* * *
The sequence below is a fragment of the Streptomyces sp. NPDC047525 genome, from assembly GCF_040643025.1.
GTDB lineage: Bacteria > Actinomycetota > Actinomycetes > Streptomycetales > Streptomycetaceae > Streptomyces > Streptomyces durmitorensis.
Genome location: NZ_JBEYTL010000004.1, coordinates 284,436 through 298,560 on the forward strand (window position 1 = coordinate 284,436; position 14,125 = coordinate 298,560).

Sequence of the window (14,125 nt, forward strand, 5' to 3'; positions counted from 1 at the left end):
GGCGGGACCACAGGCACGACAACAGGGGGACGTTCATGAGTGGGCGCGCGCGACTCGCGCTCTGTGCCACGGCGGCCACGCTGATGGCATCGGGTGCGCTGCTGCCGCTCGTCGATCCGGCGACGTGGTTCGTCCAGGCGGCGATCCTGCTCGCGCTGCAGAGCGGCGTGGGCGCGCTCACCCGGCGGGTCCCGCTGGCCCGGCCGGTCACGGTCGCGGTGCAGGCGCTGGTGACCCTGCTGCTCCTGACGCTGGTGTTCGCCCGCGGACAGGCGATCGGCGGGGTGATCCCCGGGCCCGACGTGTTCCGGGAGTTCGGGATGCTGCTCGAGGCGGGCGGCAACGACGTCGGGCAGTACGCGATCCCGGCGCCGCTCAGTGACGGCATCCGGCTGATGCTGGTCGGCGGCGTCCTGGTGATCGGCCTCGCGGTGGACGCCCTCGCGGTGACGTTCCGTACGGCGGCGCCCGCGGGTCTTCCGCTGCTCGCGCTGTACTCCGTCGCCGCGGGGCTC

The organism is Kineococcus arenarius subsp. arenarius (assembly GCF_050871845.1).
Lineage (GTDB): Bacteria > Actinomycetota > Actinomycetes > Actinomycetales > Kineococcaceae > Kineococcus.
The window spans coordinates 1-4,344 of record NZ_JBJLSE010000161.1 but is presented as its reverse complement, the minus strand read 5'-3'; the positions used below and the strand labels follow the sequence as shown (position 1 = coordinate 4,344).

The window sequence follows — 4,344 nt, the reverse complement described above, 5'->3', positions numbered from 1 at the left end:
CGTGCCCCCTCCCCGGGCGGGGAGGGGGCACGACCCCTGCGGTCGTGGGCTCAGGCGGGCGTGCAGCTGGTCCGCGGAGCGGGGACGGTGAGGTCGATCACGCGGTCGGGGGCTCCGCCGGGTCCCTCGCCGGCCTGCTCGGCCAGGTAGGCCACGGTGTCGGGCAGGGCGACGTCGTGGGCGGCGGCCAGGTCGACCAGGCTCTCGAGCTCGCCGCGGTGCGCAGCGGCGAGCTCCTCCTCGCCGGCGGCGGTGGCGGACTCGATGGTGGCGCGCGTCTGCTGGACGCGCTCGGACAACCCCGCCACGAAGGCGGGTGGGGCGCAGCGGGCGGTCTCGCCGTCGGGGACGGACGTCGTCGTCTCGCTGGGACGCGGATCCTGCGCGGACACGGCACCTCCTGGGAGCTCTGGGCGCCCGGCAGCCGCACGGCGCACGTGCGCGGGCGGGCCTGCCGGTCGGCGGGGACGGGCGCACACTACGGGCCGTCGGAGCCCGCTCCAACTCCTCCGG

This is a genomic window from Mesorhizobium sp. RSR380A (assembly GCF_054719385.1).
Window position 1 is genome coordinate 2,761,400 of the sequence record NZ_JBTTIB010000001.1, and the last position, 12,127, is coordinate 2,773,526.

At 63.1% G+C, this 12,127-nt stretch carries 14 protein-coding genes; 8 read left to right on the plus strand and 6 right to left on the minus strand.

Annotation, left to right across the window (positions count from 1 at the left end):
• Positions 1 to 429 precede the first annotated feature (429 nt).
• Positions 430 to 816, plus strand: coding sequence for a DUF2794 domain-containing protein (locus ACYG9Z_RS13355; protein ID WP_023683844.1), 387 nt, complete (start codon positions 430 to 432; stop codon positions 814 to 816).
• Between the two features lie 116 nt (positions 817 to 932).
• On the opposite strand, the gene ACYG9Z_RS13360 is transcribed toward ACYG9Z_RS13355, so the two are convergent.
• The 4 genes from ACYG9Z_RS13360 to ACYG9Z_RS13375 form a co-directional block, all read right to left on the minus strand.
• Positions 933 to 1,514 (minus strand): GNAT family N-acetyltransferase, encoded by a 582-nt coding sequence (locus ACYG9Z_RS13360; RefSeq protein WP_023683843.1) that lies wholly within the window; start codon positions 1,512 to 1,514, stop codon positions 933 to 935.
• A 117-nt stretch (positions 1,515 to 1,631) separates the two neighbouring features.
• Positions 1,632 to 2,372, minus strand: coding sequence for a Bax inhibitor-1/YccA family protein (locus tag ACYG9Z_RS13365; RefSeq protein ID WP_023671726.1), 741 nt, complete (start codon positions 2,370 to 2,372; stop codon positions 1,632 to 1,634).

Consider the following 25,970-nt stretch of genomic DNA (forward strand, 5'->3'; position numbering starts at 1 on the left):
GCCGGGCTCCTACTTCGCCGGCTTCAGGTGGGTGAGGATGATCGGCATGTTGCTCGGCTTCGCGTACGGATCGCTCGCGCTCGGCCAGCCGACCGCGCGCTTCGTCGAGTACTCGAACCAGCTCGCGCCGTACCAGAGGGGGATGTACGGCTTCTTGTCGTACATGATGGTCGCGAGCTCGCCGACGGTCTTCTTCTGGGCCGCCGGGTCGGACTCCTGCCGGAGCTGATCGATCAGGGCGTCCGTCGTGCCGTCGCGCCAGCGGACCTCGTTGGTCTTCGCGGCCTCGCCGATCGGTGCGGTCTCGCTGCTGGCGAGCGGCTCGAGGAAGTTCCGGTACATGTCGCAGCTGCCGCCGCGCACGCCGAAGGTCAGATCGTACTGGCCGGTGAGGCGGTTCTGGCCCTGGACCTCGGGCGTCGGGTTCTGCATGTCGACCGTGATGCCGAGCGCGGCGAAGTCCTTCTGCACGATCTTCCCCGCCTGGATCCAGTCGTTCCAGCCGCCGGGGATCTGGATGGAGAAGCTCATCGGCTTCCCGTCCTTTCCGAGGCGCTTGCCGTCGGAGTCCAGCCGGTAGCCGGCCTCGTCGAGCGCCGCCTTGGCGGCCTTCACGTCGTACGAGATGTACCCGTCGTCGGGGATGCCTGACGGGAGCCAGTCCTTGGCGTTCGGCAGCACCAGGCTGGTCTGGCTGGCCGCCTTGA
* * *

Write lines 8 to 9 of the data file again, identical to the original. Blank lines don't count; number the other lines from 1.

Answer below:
The window spans coordinates 1-4,344 of record NZ_JBJLSE010000161.1 but is presented as its reverse complement, the minus strand read 5'-3'; the positions used below and the strand labels follow the sequence as shown (position 1 = coordinate 4,344).

The window sequence follows — 4,344 nt, the reverse complement described above, 5'->3', positions numbered from 1 at the left end: